Document Type

Class Paper

Publication Date

Spring 2016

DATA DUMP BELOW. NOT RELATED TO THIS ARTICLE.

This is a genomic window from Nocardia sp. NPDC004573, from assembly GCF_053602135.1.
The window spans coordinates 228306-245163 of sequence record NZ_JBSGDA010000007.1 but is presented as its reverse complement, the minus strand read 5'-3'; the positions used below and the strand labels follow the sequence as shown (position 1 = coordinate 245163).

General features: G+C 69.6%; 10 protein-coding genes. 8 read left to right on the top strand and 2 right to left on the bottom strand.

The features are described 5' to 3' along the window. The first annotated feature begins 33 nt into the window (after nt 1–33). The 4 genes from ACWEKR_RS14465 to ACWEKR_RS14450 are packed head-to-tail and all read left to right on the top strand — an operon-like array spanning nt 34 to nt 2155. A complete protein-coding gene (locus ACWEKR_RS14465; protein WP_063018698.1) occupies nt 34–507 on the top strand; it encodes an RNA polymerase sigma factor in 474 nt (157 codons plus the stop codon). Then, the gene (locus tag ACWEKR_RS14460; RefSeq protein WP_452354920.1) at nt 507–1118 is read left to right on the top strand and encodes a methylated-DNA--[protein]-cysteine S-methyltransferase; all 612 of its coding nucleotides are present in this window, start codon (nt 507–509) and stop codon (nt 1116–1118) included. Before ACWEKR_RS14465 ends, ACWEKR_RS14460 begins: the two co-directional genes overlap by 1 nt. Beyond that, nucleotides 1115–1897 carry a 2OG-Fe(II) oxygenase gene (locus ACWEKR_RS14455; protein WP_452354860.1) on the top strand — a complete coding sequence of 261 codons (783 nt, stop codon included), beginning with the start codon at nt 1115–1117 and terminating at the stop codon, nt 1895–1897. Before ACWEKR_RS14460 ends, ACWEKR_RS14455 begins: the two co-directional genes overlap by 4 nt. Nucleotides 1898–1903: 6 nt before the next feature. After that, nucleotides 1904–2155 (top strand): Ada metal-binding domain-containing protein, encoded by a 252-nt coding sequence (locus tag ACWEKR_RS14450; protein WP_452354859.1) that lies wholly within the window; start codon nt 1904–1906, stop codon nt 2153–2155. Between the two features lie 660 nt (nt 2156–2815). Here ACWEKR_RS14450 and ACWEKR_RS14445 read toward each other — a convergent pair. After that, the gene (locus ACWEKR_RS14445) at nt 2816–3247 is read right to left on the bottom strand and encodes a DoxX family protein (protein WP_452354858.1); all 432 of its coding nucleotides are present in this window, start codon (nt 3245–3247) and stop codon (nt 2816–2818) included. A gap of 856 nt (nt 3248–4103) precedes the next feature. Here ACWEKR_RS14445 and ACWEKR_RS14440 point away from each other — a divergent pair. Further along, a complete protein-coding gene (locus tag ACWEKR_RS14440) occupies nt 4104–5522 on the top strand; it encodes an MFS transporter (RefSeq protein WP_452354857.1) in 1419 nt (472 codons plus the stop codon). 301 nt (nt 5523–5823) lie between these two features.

For centuries, people have had the American Dream. It has permeated the media in various forms: Martin Luther King Jr’s “I Have a Dream” speech, F. Scott Fitzgerald’s novel “The Great Gatsby,” and even the movie “An American Tail,” where animated Russian mice sing, “There are no cats in America and the streets are full of cheese!” The term “the American Dream” was first made popular in 1931 by James Truslow Adams in his book The Epic of America. Adams believed the American Dream was a “dream of a land in which life should be better and richer and fuller for everyone, with opportunity for each according to ability or achievement.” (214) He did not see it as a dream of riches or material goods, but of being able to reach one’s full potential and to be acknowledged for one’s efforts “regardless of the fortuitous circumstances of birth or position.” (Adams 215) This idea of equal opportunity for all to reach their potentials and to be recognized for their achievements is clearly appealing and immigrants have poured into the United States of America from all over the world chasing this dream. After Christopher Columbus first landed in America, many Caucasian Europeans followed suit and, quickly outnumbering the Native Americans, became the majority race in America. Even with the immigration of millions of Africans, Asians, and Central and South Americans to the U.S., the Caucasians’ status as the majority race has not changed. Since Adams’ vision of the American Dream was that it applied to everyone, it should not matter if a person is a part of a racial minority or not. However, race has always been an issue, no matter where a person may be in the world, and this brings up a pertinent question: while the American Dream is meant to apply to everyone, has it ever really been accessible to everyone, racial minorities included?